A personal view from Ian Stewart, Deloitte’s Chief Economist in the UK.
Across the world, inflation has been running ahead of expectations ever since 2021. But the tide seems to be turning.
The US is leading the way, with inflation down from last year’s peak of 9.1% to 6.0% in February. Lower commodity prices, especially energy prices, are feeding through to US consumers. Post-pandemic supply chain and inventory problems have eased and with them the shortages of goods that drove inflation. A year ago goods price inflation in the US hit an all-time high of 19%. Price pressures have faded since then and in February goods prices were 1.8% lower than a year earlier.
Inflation has moderated in the euro area too, though more gradually than in the US. Headline inflation has fallen from a peak of 10.6% last October to 6.9% in March. Goods price inflation is slowing and energy prices are lower than a year ago.
Inflation is proving stickier in the UK. Headline inflation is running at 10.4%, not far off its peak rate. Unlike the US and the euro area, goods price inflation remains high and energy prices are rising.
Still, in the UK, as in the US and the euro area, headline inflation is likely to fall back in the next few months. Economists are counting on weaker growth, a normalisation of supply conditions and lower commodity prices to deliver a big fall in inflation rates. On average, economists see inflation in the US, euro area and the UK dropping to around the 3.5% mark by December.
We’ve seen similar hopes dashed before. This time last year most forecasters expected inflation to fall. Instead, it surged. Having been blindsided by the worst outbreak of inflation in 40 years, central banks are not complacent. Agreed, a lot of the one-offs that drove inflation, from supply chain problems to roaring commodity prices, are going into reverse. But central banks worry that the buoyant services sector, wage growth and corporate pricing power could mean that inflation becomes entrenched.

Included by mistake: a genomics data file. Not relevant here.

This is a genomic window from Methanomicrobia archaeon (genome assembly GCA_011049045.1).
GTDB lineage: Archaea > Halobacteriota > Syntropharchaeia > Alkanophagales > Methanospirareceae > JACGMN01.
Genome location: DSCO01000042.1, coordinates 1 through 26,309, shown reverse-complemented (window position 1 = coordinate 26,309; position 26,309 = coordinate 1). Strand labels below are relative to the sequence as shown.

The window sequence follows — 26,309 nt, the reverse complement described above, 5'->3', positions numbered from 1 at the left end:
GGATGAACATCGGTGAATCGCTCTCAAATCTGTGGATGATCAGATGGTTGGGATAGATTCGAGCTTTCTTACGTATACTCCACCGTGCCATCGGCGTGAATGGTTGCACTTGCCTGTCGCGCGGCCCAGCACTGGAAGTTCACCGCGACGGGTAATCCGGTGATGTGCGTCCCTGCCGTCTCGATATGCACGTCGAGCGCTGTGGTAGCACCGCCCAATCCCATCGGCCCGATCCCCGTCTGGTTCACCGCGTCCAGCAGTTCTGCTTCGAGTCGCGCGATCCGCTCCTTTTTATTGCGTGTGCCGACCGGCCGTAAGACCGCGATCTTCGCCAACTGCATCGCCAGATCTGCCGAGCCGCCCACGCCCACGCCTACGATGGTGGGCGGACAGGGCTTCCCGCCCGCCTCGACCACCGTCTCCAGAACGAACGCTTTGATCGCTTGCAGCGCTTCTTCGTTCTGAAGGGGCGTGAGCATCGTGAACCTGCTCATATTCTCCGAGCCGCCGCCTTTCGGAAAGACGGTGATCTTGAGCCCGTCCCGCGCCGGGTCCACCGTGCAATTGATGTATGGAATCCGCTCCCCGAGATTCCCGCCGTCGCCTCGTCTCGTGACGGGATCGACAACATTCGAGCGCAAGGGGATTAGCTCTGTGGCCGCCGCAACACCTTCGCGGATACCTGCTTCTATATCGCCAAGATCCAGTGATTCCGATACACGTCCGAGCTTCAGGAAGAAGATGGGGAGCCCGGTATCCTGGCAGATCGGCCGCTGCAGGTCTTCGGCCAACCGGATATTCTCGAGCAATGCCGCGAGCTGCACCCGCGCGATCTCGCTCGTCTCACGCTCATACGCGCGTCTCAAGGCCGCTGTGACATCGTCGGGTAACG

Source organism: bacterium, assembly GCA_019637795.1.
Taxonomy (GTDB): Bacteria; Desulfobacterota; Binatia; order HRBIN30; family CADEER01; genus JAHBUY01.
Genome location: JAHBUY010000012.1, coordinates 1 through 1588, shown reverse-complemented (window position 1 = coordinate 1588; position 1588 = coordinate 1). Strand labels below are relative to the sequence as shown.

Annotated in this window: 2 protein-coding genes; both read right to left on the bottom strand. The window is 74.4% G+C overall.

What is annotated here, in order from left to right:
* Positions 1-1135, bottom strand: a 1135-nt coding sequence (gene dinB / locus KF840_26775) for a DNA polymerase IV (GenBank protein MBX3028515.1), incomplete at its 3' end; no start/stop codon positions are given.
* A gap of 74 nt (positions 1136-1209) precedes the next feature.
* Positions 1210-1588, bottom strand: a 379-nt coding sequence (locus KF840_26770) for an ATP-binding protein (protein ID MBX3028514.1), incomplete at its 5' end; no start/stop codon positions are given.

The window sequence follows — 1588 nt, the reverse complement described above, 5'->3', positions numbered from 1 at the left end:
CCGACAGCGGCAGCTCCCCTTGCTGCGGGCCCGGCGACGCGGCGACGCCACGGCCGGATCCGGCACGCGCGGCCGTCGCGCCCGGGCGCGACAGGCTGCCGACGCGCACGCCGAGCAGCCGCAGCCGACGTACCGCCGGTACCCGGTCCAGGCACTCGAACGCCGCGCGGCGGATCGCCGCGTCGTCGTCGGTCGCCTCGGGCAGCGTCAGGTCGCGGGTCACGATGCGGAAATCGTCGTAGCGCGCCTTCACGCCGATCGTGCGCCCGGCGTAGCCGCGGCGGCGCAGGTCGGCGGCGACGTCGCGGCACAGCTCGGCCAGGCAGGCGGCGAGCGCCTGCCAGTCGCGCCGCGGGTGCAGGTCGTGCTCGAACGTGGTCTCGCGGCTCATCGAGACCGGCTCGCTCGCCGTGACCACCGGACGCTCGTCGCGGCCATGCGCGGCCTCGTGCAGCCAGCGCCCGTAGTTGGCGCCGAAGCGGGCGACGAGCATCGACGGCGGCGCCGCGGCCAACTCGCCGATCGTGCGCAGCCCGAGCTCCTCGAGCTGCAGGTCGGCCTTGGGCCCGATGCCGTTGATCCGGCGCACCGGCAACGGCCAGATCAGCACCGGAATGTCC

Only the hard inflation data will tell us whether inflation is fading or has become stuck in the system. If central banks don’t see a marked easing of inflation pressures, they are likely to raise interest rates to weaken growth. One way or another inflation is likely to fall – the question is whether achieving this will require central banks to push their economies into recession. In the past, when inflation has reached the sort of level we’ve seen in the last year, recessions have ensued.
Yet the pandemic and its inflationary aftermath were exceptional and so, too, the logic runs, will be the resolution of the current bout of inflation. Markets and economists are expecting policymakers to pull off quite a feat, taming inflation without collapsing growth. The general view is that growth will be sluggish or, at worst, there will be mild recessions and that the US, the euro area and the UK will avoid the hard landings that were seen in previous inflationary outbreaks.
For once a Goldilocks outcome, a relatively soft landing for the economy, is the most likely outcome. But it’s not assured.
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